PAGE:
The contextualization of the Annunciation painting as part of a larger altarpiece, as many of them are, might seem to offer the scene of reading as part of a progression of separable narrative events. For example, despite its anachronisms, Dirc Bout's Triptych of the Virgin leads the viewer through a logical temporal sequence from left to right: Annunciation, Visitation, and Nativity (Figure 10). But even Bouts’ relatively straightforward presentation of three diachronic narrative events is viewed through the synchronic structure of the grisaille arch with figures from the Old and New Testaments. And a general interpretive strategy of seeking a consistent temporal narrative order in altarpiece panel is likely to be frustrated, as even the limited sample of paintings for this essay shows.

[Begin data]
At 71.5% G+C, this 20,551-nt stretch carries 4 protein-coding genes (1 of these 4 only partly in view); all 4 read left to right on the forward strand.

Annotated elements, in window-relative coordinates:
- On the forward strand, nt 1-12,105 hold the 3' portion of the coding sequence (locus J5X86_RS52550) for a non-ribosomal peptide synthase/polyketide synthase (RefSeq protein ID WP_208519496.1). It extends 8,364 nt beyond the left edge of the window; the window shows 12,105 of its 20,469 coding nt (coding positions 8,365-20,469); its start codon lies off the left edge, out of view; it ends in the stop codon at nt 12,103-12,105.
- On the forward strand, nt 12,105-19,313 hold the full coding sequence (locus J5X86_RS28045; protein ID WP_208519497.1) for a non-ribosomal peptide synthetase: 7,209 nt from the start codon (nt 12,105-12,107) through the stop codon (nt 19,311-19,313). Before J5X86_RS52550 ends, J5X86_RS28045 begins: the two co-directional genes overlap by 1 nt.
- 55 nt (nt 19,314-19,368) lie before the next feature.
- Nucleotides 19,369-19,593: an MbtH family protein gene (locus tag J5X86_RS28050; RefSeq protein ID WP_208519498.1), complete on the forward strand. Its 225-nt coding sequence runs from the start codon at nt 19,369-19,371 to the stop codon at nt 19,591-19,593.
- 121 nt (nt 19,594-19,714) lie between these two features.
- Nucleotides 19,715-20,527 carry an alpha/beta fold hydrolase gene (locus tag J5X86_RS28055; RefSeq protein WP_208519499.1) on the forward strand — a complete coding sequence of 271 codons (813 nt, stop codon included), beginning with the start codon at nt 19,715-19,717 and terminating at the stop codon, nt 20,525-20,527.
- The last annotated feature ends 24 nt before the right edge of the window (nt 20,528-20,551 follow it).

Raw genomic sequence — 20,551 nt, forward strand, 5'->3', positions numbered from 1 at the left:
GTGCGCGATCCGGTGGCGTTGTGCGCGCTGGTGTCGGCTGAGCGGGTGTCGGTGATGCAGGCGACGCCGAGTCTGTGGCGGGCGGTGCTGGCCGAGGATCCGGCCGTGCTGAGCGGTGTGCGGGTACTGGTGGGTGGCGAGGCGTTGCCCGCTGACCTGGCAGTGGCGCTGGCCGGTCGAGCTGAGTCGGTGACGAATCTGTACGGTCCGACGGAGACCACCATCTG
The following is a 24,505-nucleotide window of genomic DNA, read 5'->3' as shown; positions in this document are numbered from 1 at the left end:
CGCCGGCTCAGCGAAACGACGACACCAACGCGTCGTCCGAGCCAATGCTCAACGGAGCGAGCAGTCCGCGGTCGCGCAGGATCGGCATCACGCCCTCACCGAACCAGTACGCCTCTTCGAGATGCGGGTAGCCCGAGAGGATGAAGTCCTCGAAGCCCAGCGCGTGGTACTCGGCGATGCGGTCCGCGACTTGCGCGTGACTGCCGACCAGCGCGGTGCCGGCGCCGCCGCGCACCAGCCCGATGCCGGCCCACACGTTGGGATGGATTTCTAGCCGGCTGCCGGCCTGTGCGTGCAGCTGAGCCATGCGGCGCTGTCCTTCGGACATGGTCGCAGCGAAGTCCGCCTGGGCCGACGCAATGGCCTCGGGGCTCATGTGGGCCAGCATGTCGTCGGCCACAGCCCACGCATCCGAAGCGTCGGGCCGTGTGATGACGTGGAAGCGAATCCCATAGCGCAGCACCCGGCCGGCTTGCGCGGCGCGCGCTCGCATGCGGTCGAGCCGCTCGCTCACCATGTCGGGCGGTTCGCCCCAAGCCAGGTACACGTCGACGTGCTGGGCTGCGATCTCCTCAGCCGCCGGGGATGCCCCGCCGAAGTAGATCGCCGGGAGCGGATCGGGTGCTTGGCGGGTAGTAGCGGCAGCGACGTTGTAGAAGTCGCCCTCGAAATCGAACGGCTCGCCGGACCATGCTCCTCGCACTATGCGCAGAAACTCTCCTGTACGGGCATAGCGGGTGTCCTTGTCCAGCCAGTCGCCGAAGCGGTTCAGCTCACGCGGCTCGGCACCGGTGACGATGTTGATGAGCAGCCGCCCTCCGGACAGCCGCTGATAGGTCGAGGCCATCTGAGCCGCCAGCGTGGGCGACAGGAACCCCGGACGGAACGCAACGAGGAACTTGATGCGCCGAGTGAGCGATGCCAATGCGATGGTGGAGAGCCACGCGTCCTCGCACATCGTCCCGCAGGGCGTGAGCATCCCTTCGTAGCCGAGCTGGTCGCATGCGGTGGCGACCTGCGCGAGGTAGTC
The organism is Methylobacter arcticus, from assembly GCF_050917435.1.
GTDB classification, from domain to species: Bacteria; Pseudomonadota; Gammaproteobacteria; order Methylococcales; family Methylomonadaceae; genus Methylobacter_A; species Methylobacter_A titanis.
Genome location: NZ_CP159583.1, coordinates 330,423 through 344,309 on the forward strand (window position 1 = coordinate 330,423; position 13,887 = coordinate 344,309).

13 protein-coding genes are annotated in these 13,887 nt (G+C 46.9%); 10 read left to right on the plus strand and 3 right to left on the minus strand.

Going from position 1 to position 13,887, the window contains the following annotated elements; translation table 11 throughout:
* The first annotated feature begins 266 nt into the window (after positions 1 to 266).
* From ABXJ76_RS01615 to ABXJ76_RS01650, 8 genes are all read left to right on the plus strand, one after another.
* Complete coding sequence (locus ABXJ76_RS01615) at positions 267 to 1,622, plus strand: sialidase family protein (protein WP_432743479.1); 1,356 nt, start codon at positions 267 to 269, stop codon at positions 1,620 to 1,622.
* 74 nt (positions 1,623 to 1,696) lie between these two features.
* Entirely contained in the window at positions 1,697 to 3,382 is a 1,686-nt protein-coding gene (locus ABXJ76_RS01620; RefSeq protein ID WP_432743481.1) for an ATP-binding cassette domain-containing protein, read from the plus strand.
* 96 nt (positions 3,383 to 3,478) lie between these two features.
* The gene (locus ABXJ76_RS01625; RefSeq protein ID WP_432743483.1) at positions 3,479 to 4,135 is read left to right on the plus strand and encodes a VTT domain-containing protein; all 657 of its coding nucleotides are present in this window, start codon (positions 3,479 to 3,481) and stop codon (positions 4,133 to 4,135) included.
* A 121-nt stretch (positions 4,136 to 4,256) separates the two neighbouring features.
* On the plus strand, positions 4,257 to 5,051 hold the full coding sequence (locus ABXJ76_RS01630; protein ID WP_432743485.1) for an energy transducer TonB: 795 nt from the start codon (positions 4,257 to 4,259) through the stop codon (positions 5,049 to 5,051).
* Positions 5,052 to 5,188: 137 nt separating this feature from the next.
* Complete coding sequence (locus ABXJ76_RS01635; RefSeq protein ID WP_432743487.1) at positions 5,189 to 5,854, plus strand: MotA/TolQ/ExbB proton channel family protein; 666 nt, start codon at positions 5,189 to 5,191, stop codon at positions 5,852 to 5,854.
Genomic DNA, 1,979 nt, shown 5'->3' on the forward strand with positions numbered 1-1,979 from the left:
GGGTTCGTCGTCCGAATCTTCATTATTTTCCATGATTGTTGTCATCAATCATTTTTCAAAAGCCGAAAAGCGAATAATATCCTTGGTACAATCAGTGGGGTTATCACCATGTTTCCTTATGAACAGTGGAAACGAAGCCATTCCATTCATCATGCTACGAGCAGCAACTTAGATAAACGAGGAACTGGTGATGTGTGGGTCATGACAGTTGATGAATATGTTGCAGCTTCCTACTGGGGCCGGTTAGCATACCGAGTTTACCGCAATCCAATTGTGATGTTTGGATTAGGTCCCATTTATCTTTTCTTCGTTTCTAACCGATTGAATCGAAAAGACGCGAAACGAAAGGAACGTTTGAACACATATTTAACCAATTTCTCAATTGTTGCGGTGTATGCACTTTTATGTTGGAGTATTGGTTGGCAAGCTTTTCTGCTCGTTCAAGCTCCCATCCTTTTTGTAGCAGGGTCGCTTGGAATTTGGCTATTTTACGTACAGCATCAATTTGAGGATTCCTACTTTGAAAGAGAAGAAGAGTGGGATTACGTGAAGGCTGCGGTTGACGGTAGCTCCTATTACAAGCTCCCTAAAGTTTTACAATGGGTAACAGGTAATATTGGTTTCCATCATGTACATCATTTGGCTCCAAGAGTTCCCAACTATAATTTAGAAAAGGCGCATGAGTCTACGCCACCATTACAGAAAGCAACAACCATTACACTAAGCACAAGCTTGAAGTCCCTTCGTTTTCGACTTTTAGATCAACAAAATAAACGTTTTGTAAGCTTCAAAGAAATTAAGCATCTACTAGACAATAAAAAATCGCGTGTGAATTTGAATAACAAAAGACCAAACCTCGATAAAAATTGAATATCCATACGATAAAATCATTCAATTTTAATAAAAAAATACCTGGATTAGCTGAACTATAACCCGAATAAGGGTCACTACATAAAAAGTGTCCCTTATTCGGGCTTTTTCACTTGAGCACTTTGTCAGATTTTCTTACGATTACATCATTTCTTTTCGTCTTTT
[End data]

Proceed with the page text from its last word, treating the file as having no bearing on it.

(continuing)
The problematic construction of temporality in spatial terms is perhaps most clearly articulated by the Washington Annunciation of Jan van Eyck in which the Virgin’s act of reading takes place in a church with a ruined ceiling, which is decorated with narrative elements from the Hebrew Scriptures (Figure 11). Unlike earlier Flemish painters, Van Eyck stages the scene of reading in a much more explicitly ecclesiastical setting, although it is one that has fallen into disrepair and is therefore no longer constituted as "public" space. This may, in fact, be the first time that the Annunciation scene is staged in a church in Flemish painting. However Carolyn Purtle argues in a recent Art Bulletin article that there is a tradition in manuscript illumination that makes the connection between the Virgin’s body and the "body" of the church explicit. For Purtle, as the Holy Spirit enters the body of the reading Virgin in the moment of Annunciation, it also enters the church, which is manifested as both a physical edifice and a community of worshippers.